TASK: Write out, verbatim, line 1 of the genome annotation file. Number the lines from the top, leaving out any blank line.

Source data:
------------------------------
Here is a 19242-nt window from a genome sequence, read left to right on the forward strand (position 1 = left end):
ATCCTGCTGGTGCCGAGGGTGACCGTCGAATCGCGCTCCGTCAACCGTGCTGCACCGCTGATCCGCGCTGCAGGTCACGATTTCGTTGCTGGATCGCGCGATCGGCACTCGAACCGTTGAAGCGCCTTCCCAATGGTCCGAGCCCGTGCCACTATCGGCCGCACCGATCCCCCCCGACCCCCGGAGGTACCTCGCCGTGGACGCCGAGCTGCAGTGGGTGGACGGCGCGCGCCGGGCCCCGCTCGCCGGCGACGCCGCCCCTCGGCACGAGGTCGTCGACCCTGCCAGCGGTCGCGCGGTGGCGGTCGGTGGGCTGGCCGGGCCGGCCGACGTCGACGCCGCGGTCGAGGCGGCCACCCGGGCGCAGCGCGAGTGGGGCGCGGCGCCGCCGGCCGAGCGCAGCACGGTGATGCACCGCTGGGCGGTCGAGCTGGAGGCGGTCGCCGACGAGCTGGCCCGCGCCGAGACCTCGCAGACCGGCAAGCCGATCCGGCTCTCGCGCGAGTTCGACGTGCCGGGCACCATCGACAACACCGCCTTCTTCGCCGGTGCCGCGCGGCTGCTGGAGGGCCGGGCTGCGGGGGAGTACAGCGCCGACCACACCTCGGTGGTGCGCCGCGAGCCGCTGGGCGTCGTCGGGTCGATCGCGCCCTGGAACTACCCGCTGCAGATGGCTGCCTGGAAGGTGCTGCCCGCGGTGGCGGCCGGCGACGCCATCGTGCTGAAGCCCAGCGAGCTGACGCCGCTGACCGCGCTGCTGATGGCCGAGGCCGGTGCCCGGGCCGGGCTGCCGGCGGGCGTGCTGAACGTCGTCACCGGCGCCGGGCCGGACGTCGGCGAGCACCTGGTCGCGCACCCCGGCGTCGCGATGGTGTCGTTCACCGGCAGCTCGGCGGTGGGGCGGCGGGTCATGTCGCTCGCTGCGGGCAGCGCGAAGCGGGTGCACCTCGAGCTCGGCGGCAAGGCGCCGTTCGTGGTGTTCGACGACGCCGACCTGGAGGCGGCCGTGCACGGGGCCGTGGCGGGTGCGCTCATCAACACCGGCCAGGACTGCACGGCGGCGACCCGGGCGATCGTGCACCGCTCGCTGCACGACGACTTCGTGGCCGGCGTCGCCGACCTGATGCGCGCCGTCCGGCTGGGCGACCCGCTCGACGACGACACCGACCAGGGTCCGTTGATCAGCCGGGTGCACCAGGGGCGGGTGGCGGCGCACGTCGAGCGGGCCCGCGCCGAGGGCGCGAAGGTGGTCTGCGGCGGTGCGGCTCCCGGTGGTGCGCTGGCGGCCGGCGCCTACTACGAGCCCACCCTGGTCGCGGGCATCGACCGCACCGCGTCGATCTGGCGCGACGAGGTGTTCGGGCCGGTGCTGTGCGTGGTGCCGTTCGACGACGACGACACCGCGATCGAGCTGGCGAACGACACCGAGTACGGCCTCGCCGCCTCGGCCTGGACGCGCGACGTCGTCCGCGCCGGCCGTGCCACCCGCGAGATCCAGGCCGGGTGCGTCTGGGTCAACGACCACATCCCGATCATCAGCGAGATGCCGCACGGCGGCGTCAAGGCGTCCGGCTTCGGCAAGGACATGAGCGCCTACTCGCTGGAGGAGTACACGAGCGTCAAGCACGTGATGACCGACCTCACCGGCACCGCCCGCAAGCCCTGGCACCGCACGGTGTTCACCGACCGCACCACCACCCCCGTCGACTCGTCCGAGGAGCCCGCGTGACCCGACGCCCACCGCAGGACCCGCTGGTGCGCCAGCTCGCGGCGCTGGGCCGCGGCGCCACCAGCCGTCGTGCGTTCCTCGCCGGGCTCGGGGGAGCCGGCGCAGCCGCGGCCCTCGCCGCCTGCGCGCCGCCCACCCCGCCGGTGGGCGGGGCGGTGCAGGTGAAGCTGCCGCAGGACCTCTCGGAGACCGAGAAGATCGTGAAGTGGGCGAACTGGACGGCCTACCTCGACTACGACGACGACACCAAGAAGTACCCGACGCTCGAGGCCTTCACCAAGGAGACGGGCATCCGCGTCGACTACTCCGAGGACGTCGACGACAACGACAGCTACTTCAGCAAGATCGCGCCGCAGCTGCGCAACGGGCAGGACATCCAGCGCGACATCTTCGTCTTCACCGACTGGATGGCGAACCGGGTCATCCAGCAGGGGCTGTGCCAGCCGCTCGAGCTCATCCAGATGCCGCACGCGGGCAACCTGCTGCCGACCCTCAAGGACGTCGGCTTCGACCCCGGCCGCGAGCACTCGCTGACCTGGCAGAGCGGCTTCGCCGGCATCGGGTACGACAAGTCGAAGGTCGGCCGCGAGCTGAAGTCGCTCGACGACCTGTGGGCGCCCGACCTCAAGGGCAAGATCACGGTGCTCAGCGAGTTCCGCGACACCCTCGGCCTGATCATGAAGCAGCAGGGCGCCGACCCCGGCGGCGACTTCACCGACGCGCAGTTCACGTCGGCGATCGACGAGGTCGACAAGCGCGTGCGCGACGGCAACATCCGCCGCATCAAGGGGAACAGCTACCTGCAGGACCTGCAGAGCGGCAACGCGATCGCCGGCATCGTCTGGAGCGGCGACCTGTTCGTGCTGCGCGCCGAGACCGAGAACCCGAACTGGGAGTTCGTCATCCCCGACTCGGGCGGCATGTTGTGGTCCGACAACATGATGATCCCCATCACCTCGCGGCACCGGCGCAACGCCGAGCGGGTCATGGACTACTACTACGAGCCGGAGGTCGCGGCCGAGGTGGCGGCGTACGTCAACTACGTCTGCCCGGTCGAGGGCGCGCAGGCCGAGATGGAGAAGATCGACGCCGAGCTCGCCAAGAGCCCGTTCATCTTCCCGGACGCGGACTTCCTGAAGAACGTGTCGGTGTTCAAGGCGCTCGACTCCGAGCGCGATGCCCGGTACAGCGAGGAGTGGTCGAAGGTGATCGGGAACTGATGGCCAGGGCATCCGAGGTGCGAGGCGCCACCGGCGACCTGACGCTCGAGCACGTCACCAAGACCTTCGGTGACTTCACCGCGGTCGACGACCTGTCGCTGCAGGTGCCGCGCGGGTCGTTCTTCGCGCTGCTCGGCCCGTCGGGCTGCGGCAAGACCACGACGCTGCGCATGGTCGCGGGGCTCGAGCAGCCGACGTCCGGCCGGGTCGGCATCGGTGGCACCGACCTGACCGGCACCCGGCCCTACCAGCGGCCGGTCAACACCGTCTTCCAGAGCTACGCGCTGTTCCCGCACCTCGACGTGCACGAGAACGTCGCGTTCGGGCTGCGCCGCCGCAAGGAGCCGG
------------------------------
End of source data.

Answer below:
Here is a 19242-nt window from a genome sequence, read left to right on the forward strand (position 1 = left end):